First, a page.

This article discusses ways in which the states and the federal government can promote the continued development of new business. Carey identifies three reforms in which states could institute that would improve the business climate: taxes, development finance initiatives and regulatory reform. He discusses how current tax policies discourage risk taking behavior and suggests that any tax cut should aim to increase the liquidity available for capital investment, such as exempting investments made within a firm's first five years of existence from state capital gains tax, refunding investment tax credits, and broadening state sales tax exemptions. Carey also highlights how states could improve the operation of private markets with the use of public pension funds, exemptions to state usury law limitations and policies that incentivize private investment. However, infrastructure and energy issues are significant obstacles that need to be addressed in order to accomplish this business development. Carey also examines the federal government's role in this endeavor, arguing that it should lay the groundwork for increased economic stimulation in the future through strategic tax cuts and a reduction of "fiscal federalism." Specifically, Carey notes that domestic programs should be administered jointly by federal and state governments to ensure consistency and efficiency in federal policies.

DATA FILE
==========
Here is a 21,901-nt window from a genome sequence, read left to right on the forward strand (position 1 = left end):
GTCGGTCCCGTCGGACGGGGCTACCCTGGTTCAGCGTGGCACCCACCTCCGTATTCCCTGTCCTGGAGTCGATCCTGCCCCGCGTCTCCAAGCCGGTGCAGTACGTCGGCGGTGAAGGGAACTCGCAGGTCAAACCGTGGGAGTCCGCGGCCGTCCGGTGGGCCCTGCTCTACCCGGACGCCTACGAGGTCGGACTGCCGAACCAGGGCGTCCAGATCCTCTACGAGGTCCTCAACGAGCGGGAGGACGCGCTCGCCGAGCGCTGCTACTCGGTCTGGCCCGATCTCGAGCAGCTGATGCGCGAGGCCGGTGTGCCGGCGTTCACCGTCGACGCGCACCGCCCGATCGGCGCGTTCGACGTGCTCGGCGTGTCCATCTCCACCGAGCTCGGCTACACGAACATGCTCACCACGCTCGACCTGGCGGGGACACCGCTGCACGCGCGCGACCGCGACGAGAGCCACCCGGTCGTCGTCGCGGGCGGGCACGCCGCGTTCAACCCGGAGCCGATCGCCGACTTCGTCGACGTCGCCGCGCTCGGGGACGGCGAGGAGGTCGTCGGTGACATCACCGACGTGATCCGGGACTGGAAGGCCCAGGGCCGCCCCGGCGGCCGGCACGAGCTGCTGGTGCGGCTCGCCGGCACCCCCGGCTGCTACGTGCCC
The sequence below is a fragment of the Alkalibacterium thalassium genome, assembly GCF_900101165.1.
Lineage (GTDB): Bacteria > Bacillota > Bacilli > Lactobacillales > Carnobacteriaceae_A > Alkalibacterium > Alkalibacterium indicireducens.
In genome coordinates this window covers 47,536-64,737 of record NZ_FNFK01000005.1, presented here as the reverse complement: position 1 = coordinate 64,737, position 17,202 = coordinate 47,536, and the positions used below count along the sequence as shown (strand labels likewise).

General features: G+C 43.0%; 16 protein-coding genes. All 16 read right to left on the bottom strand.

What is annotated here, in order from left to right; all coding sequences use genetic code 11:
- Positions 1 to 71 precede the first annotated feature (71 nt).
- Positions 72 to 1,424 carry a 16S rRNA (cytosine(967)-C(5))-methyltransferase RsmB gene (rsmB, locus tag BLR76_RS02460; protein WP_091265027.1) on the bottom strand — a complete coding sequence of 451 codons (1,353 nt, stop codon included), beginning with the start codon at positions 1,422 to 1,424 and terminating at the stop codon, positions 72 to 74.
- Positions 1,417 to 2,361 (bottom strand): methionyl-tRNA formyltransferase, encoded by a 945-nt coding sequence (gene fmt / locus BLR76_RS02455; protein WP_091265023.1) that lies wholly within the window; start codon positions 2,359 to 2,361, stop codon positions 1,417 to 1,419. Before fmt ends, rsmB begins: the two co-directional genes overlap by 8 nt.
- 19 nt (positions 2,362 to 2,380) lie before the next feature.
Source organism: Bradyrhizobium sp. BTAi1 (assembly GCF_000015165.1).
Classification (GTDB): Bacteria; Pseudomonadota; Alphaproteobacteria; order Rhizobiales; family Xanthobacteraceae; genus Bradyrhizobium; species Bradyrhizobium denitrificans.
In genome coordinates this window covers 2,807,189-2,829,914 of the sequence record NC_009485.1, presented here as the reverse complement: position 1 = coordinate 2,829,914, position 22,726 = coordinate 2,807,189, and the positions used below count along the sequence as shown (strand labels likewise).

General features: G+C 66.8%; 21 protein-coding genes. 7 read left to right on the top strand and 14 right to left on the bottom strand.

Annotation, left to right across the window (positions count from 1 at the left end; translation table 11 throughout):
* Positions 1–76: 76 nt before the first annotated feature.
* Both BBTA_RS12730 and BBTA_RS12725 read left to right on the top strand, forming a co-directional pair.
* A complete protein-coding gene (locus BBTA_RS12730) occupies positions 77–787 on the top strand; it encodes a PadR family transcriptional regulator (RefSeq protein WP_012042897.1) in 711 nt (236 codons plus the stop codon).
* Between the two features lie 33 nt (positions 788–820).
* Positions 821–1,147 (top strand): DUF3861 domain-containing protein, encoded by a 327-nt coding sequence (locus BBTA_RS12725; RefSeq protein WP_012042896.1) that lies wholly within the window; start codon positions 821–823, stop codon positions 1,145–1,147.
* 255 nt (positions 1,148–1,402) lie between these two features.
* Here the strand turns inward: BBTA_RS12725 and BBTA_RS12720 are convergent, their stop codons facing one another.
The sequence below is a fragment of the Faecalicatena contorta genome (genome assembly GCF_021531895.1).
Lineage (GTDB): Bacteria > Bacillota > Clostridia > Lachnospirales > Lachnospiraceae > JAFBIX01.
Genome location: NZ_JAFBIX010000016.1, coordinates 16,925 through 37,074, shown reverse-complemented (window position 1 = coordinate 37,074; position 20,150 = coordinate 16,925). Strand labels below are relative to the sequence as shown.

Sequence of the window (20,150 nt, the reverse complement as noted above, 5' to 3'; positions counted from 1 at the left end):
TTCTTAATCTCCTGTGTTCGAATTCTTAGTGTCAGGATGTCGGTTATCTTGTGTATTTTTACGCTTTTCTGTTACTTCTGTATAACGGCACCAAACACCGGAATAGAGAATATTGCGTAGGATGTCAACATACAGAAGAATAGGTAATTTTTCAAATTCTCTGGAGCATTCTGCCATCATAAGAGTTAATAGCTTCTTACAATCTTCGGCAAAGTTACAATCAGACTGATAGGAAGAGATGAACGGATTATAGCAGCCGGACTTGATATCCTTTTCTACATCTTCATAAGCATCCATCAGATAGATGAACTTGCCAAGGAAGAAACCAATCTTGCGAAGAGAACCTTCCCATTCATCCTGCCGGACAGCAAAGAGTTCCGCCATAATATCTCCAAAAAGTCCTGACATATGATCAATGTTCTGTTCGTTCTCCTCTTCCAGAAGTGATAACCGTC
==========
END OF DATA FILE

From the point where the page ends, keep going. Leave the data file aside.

Hugh L. Carey,
New Business Development,
9 Fordham Urb. L.J. 785
Available at: http://ir.lawnet.fordham.edu/ulj/vol9/iss4/1